4. LeyS on August 22nd, 2011 7:16 am

    Good work, Gs, and thank you for all the site and work you have done.
    How do you know all the aspects of the hits you report? I mean, all tha instruments and theirs notes, FXs and others. Do you have direct contact with producers or analyze the songs using only the ears?

  5. kombo on August 22nd, 2011 9:44 am

    no snare with kick no hip it true?

  6. tam on August 25th, 2011 2:23 pm

    how can I learn how to produce music i mean i want to be a producer whic things should i have?

  7. devonte on August 27th, 2011 8:54 am

    yes it did, i have a question? when i use the linear eq from the t- racks plugin, it delays the instrument im using. the timing of the sound be off and it even does that with the waves linear stuff, im using fl studio, do you guys know how to fix that problem….

  8. Hit Talk Staff on August 27th, 2011 8:29 pm

    @devonte, on most systems that don’t have automatic latency compensation (most systems) the linear phase EQ does create a substantial delay. The solution is to bounce that audio to a new track, and then line up the bounced audio, which is exactly what we did for our snare audio in this particular report.

  9. devonte on August 29th, 2011 7:58 am

    ok fl studio do have a automatic latency compensation in version 10 on the mixer…… it works great.

  10. devonte on September 4th, 2011 10:29 pm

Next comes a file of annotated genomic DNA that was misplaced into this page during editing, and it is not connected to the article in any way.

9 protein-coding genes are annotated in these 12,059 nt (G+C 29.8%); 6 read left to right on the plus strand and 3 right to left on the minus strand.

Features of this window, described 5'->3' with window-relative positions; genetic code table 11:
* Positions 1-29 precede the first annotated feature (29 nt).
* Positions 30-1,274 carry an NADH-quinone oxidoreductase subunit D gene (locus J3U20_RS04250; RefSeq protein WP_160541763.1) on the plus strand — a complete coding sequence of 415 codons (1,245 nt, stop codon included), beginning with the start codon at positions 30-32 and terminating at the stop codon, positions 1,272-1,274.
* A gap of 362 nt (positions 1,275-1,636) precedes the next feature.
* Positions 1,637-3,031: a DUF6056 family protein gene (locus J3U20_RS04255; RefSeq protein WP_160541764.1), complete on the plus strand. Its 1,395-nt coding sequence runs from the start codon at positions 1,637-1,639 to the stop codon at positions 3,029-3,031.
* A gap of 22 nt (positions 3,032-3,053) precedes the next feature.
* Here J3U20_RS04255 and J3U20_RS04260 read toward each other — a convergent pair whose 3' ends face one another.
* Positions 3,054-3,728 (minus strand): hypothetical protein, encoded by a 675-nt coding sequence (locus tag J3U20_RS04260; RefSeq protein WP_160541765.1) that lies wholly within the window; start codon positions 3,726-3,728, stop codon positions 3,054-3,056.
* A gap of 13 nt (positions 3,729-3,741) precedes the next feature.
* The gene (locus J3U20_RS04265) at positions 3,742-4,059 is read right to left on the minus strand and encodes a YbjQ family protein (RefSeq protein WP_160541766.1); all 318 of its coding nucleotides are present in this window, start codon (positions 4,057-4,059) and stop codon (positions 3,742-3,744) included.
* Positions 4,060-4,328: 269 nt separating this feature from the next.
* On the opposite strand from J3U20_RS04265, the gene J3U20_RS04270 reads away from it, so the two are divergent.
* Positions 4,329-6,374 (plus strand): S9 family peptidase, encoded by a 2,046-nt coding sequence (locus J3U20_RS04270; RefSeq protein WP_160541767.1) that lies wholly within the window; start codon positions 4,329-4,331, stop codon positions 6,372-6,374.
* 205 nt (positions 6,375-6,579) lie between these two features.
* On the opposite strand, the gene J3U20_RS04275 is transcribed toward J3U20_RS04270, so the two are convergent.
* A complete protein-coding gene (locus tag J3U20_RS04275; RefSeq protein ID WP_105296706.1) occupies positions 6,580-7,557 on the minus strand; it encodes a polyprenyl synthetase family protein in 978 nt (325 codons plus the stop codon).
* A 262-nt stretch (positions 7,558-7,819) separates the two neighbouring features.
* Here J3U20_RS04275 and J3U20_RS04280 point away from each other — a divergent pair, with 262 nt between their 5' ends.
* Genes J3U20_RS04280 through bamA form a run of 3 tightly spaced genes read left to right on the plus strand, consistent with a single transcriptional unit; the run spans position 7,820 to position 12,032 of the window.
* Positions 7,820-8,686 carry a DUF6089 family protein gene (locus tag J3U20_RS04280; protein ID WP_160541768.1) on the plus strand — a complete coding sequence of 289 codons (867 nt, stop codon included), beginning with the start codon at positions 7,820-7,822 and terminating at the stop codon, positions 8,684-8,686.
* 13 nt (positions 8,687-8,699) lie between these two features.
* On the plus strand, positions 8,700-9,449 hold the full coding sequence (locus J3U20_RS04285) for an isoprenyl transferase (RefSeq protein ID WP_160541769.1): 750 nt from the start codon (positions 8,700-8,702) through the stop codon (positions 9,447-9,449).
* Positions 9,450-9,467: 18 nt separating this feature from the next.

what is the best way to make all yo tracks the same volume level.?

    fader question? when i start mixing, my kicks be around -6db and my other sounds be like -10db and maybe lower, by time i finish mixing, my master fader be hot…. what level should i be at when mixing???

    what db level should my master fader be at if its going to be mastered.????

  11. Sun on September 15th, 2011 7:48 pm

    I luv fl studio n i luv sona also. may b it’s bcox i am more familiar wit dem. I hrd dat logic, cubase, n ableton ar beta pro softwres. is dat tru?

  12. Edens on November 21st, 2011 2:15 am

    what are the steps for a perfect mixing and mastering in Nuendu and Soundforge

  13. mikael on November 27th, 2011 2:38 am

    yo! i am 19 years boy from Tanzania, i really like to be a producer and that is my dream i wish one day i could be like DRE or more than DRE i really want yo make it.i just want you to help me so that i can archive my goal. i want you to tell me where to start so that i can make it real

  14. devonte on November 27th, 2011 11:39 pm

    @mikael, you need to start with software…. something like fl studio, reason 5 or logic and ableton….. then you need to learn music theory…. pick up a book and learn it. music theory for dummies is a good one and the idiot’s guide to music theory is another…… if you dont like to read, go to a web side called groove3, u can google it. and find the music theory videos so u can learn…. the vids are good…. they even have mixing and mastering vids,

  15. devonte on November 28th, 2011 11:21 am

    @edens it doesnt matter what program you use for mixing and mastering the steps are the same….. that mean if i had wavelab and master my track you could master it the same way on sound forge. the thing about a perfect mix is, i dont think it is one. you wouldnt mix a jazz song like you would a hiphop song, or rock or metal. and some hiphop songs are mixed and mastered different. what type of music you trying to mix and master?

  16. Robert "Dirtybird" Rippey on December 25th, 2011 12:03 am

    You guys should do “N****s in Paris” as your next Hit Report. The beat goes hard and the melody is freakin sick. Hit Boy is producing that crack! lol!